These statistics clearly indicates that the NSE is far ahead to DSE. And I also think it is proper for Kenyan to have observed the wisdom of continuing to attract companies to raise capital through the NSE and encouraging both local and foreign investors to use the NSE for the savings and investment activities via fiscal incentives. Let me quote what the NSE CEO had to say upon President Kenyatta’s signing of the bill that abolished capital gains tax, he said: “this tax really affected our market in terms of interest from foreign investors. It has been disincentive. It sent a lot of jitters through the market.”

I joined the Dar es Salaam Stock Exchange in May 2013 — since then we have collectively managed to improve the market liquidity from the historical (for the past 15 years) market turnover averages of Tsh. 50 billion per annum, we are now at Tsh. 750 billion per annum and yes there has been an increase in prices of DSE listed securities, some counter have recorded capital gains of more than 5 times in a space of these past 3-years — which are relatively significant, I guess that’s why the government has now considered to charge taxes on these turnover. However as I indicated above, in terms of turn over — our market is still less than one-forth (or 25%) of the Kenyan market; but the Kenyan market decided that it is not wise or worth it for them to start charging such taxes on their Tsh. 3,500 billion market turnover. In their decision to scrap a tax that the same government introduced few months before, I guess was guided by factors such as the negative multiplier effect that will be created by a non-vibrant market versus the targeted revenue that the government may collect.

I am not certain as to whether rumours were on the air that the removal of tax incentives on the DSE listed securities was coming, because for the past 3-years, this quarter (April todate) is the worst recorded performing quarter in terms of liquidity and capital gains which informs market capitalisation. DSE quarterly trading turnover has been an average of Tsh. 200 billion for the past 3-years; however, April to date DSE turnover is less Tsh. 50 billion and we are only two weeks towards end of quarter. That says something.

Let me conclude by saying one of the major reasons for the establishment of the capital market in the country was to create an efficient financial system that will facilitate investment and financing of the businesses and government projects. To motivate the creation of a vibrant capital markets the government has been providing fiscal incentives to catalyze and encourage the use of the capital markets in mobilizing financial resources for onward investment in identified economic ventures of both public and private nature. As it is, our market is still relatively very small to consider revised the spirit of existence of these incentives. Listed companies can not be treated the same as non-listed, because, among other factors listed companies decided to share their prosperity with other many people in the society, they have opted to be transparent and comply to good governance principles, they easies tax administration work for our tax authority, they provide economic empowerment and wealth creation to many people in the society, they facilitate creation of employment — not only to their companies but for people working in the capital markets industry, etc.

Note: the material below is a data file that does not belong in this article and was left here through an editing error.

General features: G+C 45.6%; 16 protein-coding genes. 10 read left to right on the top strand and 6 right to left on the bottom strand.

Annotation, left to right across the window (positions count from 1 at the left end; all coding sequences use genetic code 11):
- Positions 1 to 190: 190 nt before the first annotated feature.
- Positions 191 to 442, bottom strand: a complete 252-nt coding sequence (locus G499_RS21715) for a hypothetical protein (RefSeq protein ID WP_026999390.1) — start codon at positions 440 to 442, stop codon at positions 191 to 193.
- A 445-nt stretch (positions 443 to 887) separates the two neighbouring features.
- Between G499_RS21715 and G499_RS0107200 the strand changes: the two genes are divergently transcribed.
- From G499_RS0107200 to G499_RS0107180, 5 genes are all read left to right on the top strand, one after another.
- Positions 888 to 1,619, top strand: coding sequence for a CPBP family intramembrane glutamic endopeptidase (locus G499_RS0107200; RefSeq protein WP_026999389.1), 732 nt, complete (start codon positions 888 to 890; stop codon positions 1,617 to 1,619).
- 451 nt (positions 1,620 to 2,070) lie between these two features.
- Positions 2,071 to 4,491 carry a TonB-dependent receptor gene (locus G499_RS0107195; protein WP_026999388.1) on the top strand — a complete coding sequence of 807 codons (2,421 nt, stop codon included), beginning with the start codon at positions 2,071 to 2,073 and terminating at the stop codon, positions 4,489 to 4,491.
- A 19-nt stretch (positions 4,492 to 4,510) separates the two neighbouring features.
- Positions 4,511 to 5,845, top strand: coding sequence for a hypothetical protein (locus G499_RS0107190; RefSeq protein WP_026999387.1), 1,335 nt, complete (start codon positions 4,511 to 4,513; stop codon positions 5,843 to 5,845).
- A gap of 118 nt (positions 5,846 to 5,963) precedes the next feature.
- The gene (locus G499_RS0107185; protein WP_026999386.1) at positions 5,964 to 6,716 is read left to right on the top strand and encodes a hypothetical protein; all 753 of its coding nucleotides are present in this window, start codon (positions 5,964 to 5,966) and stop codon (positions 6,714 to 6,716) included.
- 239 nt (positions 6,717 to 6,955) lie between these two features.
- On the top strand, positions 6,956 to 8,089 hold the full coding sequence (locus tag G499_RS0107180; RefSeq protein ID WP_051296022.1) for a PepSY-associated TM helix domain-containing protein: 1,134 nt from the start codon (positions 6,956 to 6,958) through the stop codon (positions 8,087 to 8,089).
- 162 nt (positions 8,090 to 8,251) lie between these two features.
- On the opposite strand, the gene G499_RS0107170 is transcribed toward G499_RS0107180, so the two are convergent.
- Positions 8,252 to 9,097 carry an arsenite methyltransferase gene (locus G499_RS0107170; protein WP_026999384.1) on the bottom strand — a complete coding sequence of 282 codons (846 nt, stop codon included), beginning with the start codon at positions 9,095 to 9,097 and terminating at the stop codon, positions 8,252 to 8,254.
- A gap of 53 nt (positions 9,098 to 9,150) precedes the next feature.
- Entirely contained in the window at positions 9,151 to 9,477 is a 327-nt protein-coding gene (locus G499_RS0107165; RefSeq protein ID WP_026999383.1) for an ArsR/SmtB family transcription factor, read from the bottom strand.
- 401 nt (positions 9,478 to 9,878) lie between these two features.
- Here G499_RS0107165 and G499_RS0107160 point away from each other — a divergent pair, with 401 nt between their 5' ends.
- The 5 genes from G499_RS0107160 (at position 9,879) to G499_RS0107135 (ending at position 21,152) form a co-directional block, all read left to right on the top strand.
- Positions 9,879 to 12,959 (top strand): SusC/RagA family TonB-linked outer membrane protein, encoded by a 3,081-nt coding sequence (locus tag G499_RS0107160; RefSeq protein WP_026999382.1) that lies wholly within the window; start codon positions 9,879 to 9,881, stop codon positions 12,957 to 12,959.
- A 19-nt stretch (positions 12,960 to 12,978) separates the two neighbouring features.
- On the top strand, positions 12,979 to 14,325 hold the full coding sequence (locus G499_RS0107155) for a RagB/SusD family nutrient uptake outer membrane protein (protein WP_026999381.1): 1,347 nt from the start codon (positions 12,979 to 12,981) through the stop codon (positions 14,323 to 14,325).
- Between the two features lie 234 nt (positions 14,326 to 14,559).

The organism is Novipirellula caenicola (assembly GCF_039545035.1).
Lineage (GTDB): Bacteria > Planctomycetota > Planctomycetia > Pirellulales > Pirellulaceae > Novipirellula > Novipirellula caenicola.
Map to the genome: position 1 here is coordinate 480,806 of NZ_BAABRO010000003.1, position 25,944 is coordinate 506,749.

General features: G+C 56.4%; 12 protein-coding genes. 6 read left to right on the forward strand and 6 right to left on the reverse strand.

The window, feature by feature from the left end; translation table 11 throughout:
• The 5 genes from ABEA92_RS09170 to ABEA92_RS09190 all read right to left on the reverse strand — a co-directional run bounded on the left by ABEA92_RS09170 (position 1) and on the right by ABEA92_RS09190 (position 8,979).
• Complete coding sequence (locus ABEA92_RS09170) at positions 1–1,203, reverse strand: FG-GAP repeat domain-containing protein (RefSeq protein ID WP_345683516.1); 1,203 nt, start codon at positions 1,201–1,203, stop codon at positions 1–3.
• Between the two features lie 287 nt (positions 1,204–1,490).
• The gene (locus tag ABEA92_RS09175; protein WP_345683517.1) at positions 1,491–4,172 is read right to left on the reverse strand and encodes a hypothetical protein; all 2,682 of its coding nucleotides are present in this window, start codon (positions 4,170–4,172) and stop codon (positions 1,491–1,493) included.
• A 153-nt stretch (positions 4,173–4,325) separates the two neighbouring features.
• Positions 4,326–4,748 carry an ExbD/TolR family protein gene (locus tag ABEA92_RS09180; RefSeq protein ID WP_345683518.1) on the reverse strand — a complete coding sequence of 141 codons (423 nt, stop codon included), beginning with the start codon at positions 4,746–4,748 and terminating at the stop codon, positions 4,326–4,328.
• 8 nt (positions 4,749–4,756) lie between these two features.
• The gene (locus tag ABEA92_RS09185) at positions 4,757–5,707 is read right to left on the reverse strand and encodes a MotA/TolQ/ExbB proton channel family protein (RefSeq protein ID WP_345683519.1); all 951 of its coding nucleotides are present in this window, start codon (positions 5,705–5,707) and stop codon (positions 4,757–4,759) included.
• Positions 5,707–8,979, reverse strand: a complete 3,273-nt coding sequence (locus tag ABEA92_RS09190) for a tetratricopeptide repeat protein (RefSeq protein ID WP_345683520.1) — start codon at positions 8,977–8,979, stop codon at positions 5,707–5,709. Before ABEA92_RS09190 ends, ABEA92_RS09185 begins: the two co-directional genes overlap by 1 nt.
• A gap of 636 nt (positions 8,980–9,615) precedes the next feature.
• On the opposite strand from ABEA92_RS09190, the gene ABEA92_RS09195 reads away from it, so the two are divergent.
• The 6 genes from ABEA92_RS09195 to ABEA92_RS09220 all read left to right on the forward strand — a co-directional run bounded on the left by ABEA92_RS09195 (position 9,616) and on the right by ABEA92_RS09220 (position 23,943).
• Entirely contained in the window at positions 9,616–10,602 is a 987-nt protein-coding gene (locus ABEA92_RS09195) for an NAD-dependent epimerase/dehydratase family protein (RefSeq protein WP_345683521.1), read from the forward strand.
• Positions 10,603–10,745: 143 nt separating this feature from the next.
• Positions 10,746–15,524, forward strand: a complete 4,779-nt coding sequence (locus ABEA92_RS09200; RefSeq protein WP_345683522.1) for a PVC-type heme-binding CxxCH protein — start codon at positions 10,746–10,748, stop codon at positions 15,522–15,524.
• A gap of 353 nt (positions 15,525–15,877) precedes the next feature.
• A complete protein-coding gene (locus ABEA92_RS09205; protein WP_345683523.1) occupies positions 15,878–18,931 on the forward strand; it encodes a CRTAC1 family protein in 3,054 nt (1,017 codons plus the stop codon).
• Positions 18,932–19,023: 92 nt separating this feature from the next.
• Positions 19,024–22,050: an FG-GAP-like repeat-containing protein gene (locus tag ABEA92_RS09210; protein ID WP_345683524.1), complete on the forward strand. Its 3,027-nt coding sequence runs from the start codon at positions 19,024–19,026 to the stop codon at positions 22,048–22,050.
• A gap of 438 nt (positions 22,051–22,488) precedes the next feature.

I love this country as most of us do, I support austerity measures currently undertaken by the government. I want our government to increase its tax base for more revenue collection so that it can finance our infrastructure because its key to our envisaged industrialisation, economic transformation and human development. However, I also know that the local private sector can highly engage in building industries and related infrastructure projects if there are mechanisms that will enable them to raise long term capital. A vibrant and liquidity stock market is the tool to provide such sources of capital. The removal of fiscal incentives will not create a vibrant capital market. Let us re-consider our decision. I know the government has already planned and budgeted for this, but with proper consultations we can introduce a transaction based levy that will also be practically implementable for the easy of tax administration.

Other Ideas for Financing our Industrialisation

This is the third article in a series of my opinion and ideas on how I see we need to make a difference this time around as we engage in a major policy proposal and implementation. As I indicated in the previous articles, I believe that a successful and sustainable industrialisation policy and any major economic transformative plan should be preceded and/or accompanied by the financial sector transformation of similar nature. A revolution of the financial sector, especially the development of financial institutions, within the economy, is paramount. Therefore, the need to enhance the nation’s capacity to mobilise financial resources, encourage savings and enhance the process of capital formation is key for any transformative economic development.

The last two articles explained the relevance to which Foreign Direct Investments (FDIs) and the Stock Markets hold in the industrialisation and economic transformation process. Before I proceed any further, I would like to put a caveat — in that as I try to propose some of the financing strategy that may close align to our economic objectives, I also understand that these are not the only way forward, and I consider country’s such as Ethiopia, which is making major progress in the aspect of industrialisation, especially the manufacturing part of industrialisation, does not have a stock market, its banking sector is not yet liberalised, and Ethiopia do not have the specialised or sectoral financial institutions to finance their industries or its supporting infrastructure as I propose — they are mainly financing their industrialisation through FDIs. However, I also understand that there are many other economies, especially in the Eastern Asia, Latin America and Gulf states that have pursued some of these ideas and have made key head ways in economic and social prosperity of their societies via industrialisation. For us, what we can define our interests, our position and our objectives, let us then opt and pursue those solutions that works better within the context of our society.